Climbing Mt Kilimanjaro: Why this is most popular hike of the 'seven summits'

As the day's first light begins to seep across Africa, I've already been walking for six hours. I'm almost 6000 metres above sea level, approaching the highest point on the continent – the summit of Mt Kilimanjaro – and in the faint light and thin air, nothing seems normal. 

Headaches and dizziness befuddle my every thought. There's a paucity of oxygen, and perhaps strangest of all are the abstractly-shaped glaciers all but resting against the equator.

"Pole, pole," murmurs the voice of a guide behind me, a Swahili phrase meaning "slowly, slowly". It's the ubiquitous instruction on this most romanticised mountain in Africa. To walk too fast is to tire and need rest, but to rest at this altitude is to get dangerously cold. We shuffle on at our own glacial speed.

Around us, the slopes of the mountain and its crater rim are a squiggle of torch lights. Though I'm in rarified air, I'm far from alone. Dozens of hikers advance through the dawn light in slow-moving scrums. Some won't make it to the summit, but that never stops anyone here from trying.

Kilimanjaro is the most popular of the "seven summits" – the highest mountain on each of the continents – primarily because it's the most attainable. To climb Kilimanjaro, you don't need mountaineering skills. Hikers swarm up its slopes like invading armies, with about 35,000 people a year attempting to reach the 5895-metre summit.

But how easy is it, really? Some figures suggest that only 45 per cent of people who set out for the summit actually make it. The primary reason for this is time. On popular routes such as the Marangu (the so-called "Coca-Cola Route") hikers scurry up and down the mountain in as little as five days, opening themselves to the likelihood of summit-barring altitude sickness.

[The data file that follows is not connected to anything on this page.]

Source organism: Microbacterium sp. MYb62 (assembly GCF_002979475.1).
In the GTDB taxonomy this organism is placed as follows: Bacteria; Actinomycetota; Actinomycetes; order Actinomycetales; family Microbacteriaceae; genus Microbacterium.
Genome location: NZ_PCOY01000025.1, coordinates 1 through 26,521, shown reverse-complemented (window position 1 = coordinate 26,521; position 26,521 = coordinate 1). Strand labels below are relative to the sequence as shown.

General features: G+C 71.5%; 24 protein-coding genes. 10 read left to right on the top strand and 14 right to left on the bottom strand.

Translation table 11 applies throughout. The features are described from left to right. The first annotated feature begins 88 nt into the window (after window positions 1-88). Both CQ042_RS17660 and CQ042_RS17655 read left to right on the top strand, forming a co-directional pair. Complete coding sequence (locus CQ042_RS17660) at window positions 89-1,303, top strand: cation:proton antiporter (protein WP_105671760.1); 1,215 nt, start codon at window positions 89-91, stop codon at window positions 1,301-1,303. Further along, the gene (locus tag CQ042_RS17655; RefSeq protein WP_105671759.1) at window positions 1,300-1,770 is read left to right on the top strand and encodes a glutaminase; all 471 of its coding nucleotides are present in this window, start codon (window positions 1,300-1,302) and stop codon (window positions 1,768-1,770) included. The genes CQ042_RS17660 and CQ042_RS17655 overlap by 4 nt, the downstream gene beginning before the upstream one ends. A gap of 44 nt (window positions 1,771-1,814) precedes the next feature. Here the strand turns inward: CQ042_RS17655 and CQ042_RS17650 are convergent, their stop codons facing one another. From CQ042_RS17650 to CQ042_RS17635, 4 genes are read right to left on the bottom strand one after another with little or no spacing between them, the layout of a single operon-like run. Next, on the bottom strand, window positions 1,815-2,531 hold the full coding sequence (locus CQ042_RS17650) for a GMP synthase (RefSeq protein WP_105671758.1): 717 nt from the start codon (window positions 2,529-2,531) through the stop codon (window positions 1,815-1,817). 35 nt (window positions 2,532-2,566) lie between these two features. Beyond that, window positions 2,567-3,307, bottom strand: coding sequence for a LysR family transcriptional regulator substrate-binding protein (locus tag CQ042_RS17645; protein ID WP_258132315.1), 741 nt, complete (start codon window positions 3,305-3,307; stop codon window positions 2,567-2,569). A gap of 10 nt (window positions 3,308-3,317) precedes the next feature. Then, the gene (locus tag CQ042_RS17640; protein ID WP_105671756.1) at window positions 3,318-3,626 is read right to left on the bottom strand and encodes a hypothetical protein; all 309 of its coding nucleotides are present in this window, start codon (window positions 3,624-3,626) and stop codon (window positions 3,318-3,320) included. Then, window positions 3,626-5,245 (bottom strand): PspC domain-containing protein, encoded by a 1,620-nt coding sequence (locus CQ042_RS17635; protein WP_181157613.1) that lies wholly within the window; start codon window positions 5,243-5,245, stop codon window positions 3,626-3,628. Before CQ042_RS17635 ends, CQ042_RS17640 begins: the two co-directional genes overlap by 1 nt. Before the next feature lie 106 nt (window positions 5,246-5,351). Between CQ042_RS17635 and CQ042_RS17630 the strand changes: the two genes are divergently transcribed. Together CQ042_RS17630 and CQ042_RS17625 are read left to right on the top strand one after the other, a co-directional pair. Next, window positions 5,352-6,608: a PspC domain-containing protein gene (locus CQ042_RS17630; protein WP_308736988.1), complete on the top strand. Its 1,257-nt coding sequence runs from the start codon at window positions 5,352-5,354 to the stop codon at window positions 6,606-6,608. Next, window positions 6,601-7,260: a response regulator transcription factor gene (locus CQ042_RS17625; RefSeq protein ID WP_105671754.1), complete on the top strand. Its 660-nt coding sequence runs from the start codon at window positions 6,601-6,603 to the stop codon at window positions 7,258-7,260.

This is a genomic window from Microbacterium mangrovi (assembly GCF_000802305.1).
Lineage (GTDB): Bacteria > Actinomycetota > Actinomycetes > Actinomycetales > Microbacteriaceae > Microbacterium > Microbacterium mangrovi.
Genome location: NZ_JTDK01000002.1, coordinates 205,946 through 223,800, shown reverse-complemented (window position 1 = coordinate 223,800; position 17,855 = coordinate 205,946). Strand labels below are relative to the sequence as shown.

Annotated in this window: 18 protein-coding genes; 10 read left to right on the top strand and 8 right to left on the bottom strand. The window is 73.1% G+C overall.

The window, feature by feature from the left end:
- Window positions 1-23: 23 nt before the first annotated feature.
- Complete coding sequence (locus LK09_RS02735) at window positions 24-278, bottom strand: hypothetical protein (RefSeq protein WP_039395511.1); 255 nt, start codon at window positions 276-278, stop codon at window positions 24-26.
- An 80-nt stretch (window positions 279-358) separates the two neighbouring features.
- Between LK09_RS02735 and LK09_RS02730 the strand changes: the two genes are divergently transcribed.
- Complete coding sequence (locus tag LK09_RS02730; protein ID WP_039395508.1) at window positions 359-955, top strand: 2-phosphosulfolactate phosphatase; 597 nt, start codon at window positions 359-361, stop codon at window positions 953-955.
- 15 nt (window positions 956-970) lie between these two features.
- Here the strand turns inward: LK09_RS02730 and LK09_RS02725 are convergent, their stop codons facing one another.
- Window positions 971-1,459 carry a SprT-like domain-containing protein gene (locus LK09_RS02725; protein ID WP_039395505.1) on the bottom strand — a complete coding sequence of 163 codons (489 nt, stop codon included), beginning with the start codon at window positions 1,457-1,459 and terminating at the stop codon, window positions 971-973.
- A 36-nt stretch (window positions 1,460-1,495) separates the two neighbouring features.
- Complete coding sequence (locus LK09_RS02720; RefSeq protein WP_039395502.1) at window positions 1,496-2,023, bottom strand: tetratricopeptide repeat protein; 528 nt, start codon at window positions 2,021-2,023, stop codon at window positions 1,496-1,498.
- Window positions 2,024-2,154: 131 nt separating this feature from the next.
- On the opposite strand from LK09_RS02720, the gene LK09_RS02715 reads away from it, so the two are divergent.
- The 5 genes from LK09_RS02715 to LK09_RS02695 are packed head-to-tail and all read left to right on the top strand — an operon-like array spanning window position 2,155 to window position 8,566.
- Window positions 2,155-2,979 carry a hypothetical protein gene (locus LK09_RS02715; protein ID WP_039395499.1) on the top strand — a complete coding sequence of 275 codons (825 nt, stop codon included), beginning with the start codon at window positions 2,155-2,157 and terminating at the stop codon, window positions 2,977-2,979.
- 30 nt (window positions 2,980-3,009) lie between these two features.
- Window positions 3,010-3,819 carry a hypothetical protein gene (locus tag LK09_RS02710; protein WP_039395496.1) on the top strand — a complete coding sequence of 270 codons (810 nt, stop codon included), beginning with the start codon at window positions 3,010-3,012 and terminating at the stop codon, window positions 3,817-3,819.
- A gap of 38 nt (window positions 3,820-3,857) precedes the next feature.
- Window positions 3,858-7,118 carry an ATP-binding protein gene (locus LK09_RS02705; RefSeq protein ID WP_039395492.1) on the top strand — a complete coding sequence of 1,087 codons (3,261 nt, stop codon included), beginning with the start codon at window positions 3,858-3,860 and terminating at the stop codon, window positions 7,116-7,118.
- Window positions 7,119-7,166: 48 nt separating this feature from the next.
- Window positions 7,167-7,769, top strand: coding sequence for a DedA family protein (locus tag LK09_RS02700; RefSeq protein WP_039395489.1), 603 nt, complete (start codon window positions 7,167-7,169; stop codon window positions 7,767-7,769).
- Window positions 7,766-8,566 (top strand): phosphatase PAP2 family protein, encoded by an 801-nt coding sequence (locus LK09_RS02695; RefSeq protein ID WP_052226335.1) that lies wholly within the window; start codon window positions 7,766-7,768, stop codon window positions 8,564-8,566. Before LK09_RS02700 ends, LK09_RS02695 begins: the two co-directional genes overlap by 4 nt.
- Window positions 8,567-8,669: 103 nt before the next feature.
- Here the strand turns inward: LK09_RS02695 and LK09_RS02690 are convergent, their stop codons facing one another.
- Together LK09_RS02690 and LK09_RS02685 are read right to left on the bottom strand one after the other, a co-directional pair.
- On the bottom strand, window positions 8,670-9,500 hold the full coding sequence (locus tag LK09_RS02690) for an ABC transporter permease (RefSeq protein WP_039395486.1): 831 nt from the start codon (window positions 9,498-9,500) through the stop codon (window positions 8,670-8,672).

It's for this reason that I'm ascending on the Lemosho Route, a less popular, longer and arguably more spectacular ascent to the so-called Roof of Africa. I will spend eight days on the mountain, acclimatising gradually.

"On the Lemosho, we get 90 per cent of people making it to the top," says my guide, Florence.

My Kilimanjaro journey begins with a drive from the sprawling Tanzanian city of Arusha, heading through one of the least likely landscapes in which you'd expect to find a 6000-metre mountain. The African plains are covered in corn, sunflowers, thorn trees and acacias, with just a few low hills that give no indication of the giant peak – the world's highest freestanding mountain – that hides above the cloud. It's like standing on a pebbly beach and expecting to encounter Uluru.


On foot, we set out from near the base of Kilimanjaro, hiking through a lush pelt of forest, with 50 kilometres of trail and a 3800-metre climb spooling out ahead of us. It's not until the second morning that we pop out of the forest, crossing deeply furrowed slopes to our first view of Kilimanjaro's dome-like summit rising from the Shira Plateau. It looks near, but it's still so far because the Lemosho Route circles beneath the summit walls before making its final ascent. As we set up camp this night at Shira One, we're yet to see another trekker.